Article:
4 Key Takeaways from Influencers in Chinese Music Business

Updated: Sep 22, 2020

With reference from the 27th Golden Melody Awards Festival's "Marketing Strategies & Trends in the Digital Era" panel, here's a comprehensive summary on today's challenges and tomorrow's trends.

The Golden Melody Awards’ Festival organizing team recently released the full video of all it’s panel discussions for music industry professionals. Panel participants were top professionals in the Asian music scene. Below is a summary of key takeaways from the one titled "Marketing Strategies & Trends in the Digital Era". Dennis Yang, Executive VP, KKTV was the moderator and others involved were: Danny Tuan, New Media & Business Development Manager at Rock Records, Tan Chee Meng, Director of APAC Label Relations at Spotify, Syaheed MSBI, Head of Trade Marketing & General Manager at Believe Digital and Andy Ng, General Manager of QQ Music.

1. Making new from old: With reference to KKBOX’s statistics in Taiwan, it was noted in 2004, top 10% songs accounted for 48% of plays. In 2008, the play number rose 22% (approx. 70%) with the top 10% songs of that year. More recently in 2015, this number continued to rise from 70% to 87%. Top 10% songs consists of mainstream pop music and while it’s clear listeners are hugely influenced by chart-topping hits over the years, it’s also worth noting the play percentage is growing at a slightly decreased rate as shown from the graph below.

Graph on Play Number for Top 10% songs on KKBOX

What does that mean for the older repertoire? Does that mean classics and evergreen tunes are now over the hill? Not necessarily so. Danny from Rock Records, which has one of the oldest repertoire since 1980, mentioned some of the experiments done recently. (a) 滾石30演唱會 or Rock 30 concert: Concert to celebrate Rock Records’ 30th anniversary (b) 滾石愛情故事 or Rock Records in Love: Stories about 20 select classics made into a TV show that starting airing on PTS and various channels and online platforms in Taiwan and other countries with large Chinese speaking communities. (c) 中央車站 or Rock House: Live concert venue set up in Guangzhou, giving artists an alternative stage for live performance. What Rock Records did was to re-package their music content and create relevance to the audience, both old and new.

2. Greater opportunities for artists’ big breaks: The artist example mentioned by Syaheed of Believe Digital was Linying, a Singaporean artist known for EDM. The budding singer-songwriter started out singing anonymously in EDM tracks and later worked with Believe Digital to identify her objectives, after noticing some traction of her works in Europe. Believe helped provide laser focus on Linying’s marketing efforts, including an artist feature on Spotify’s Spotlight Program. Her streams grew from a mere 10K to 1M and amongst the top 5 cities of active listeners, 3 of them were European. Have a look at the chart below:

Singapore artist, Linying's listeners' chart on Spotify

Chee Meng gave a brief explanation on one of Spotify’s best features, Discovery Weekly. This playlist of 30 songs is refreshed algorithmically every Monday based on music you listen to in the preceding week. To date, about 40M users actively use this feature, listening to more than 10 songs and/or artists, subsequently adding the newly discovered track to their own playlists. A brilliant example of Big Data at work, leading to greater stickiness and artist discovery.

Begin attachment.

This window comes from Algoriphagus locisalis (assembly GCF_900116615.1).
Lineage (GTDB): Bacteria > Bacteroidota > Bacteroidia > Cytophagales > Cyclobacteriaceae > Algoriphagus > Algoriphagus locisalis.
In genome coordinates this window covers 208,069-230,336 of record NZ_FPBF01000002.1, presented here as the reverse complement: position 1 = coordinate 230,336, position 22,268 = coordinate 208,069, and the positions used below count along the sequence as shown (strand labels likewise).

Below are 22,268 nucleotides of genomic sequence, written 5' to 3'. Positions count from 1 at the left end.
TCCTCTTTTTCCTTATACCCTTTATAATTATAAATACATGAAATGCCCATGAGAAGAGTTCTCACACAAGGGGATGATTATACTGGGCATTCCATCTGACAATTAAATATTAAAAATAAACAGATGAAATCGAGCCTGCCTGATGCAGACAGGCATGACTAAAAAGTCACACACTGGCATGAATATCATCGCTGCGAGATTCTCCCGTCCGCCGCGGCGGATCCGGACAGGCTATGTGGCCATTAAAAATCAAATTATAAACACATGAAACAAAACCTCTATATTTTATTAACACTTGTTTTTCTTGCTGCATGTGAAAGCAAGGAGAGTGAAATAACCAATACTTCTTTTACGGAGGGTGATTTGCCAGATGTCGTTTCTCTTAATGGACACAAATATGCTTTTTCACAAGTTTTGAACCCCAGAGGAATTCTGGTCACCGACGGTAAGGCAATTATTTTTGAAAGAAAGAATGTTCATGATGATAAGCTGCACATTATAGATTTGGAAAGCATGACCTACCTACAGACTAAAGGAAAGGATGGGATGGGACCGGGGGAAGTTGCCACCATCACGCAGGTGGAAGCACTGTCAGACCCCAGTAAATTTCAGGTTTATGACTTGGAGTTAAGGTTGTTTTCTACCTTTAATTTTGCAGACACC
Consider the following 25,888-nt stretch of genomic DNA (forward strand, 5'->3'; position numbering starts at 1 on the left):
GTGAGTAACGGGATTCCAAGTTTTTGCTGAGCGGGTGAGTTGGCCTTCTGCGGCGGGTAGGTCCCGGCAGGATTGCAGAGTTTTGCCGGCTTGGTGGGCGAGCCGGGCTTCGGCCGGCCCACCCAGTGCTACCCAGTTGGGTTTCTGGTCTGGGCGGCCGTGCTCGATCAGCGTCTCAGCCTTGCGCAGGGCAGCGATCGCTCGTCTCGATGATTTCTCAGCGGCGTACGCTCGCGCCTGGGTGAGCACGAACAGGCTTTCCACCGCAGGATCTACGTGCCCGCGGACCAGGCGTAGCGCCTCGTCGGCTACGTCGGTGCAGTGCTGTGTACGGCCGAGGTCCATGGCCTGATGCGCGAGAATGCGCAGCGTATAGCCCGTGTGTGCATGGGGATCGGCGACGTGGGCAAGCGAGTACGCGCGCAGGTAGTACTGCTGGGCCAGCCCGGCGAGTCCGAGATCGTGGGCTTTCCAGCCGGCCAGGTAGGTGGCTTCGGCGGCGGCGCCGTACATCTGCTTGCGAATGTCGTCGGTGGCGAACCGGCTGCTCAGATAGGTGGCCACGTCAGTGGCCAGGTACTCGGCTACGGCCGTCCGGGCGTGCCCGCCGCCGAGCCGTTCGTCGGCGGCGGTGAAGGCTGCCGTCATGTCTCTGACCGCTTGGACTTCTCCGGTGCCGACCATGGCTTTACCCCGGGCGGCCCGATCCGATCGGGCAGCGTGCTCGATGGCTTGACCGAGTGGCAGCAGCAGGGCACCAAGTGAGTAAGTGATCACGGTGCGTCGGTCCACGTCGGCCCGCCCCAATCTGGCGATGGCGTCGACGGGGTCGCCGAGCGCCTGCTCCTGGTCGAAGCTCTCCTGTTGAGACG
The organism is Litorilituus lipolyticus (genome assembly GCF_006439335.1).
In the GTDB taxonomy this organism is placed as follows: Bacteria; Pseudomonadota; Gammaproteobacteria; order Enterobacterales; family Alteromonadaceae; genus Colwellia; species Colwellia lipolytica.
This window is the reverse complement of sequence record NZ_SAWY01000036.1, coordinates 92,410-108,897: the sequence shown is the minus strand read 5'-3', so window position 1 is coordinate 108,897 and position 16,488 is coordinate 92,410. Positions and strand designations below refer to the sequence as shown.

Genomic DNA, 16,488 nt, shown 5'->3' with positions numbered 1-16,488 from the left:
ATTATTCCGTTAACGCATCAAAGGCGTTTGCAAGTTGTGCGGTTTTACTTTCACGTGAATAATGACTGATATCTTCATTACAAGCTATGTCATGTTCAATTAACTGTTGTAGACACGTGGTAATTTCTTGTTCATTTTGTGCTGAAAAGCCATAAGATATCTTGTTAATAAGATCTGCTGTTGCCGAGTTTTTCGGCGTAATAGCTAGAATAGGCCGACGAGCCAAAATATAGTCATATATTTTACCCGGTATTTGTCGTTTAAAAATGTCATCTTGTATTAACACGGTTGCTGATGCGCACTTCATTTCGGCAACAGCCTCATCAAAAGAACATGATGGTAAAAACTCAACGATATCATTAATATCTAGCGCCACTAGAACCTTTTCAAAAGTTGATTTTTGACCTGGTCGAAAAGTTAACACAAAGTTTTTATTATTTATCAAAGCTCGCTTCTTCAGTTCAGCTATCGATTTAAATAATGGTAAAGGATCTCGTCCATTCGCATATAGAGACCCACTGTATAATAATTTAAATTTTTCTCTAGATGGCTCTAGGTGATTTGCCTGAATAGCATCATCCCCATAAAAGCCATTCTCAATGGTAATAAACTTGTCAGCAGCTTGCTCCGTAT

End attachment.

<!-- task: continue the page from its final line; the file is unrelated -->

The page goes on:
3. What the rest of Asia could learn from China: As with most music streaming platforms, QQ Music began with a myriad of challenges when it first launched in China, as Andy explained. However, one of their goals was clear. To work alongside music labels to stamp out piracy. QQ deployed a 250 strong legal team to take down all illegal content online and the initiative was later supported by the Chinese government, facilitating more takedowns. Today, the subscription service is one of QQ Music’s key pillars in their business model, with more than 10M subscribers. Andy emphasized that work isn’t done and there’s still a sizeable market share to educate the value of content. QQ Music has also rallied the help of popular music artists to encourage fans to pay for official content. While it is a tedious and long-drawn process, the “education” Andy highlighted is probably a necessary step to take.

4. Getting creative: In our digital world now, the average person has too many things to do, which means there’s a need to compete for users’ time. Some of the suggestions highlighted: - Create a compelling story and timeliness of the story told: Danny mentioned a Kobe Bryant playlist created right before his retirement. It started with a song by Lin Qiang called 向前走 (Moving Forward), drawing reference to Kobe and his new chapter, hence the playlist was populated with similar themed songs. - Integrate music within users’ daily lives: Broad topic and will be discussed later. - Glocalized strategy: What took Spotify that long to enter Indonesia (it’s newest Asian market)? Chee Meng explains while Indonesia was a must-enter market, Spotify took time to understand and adapt to the local preferred payment methods and acquire the local music repertoire.

That wraps up the panel coverage in this long post. What’s your take?

Watch the full panel discussion in Mandarin: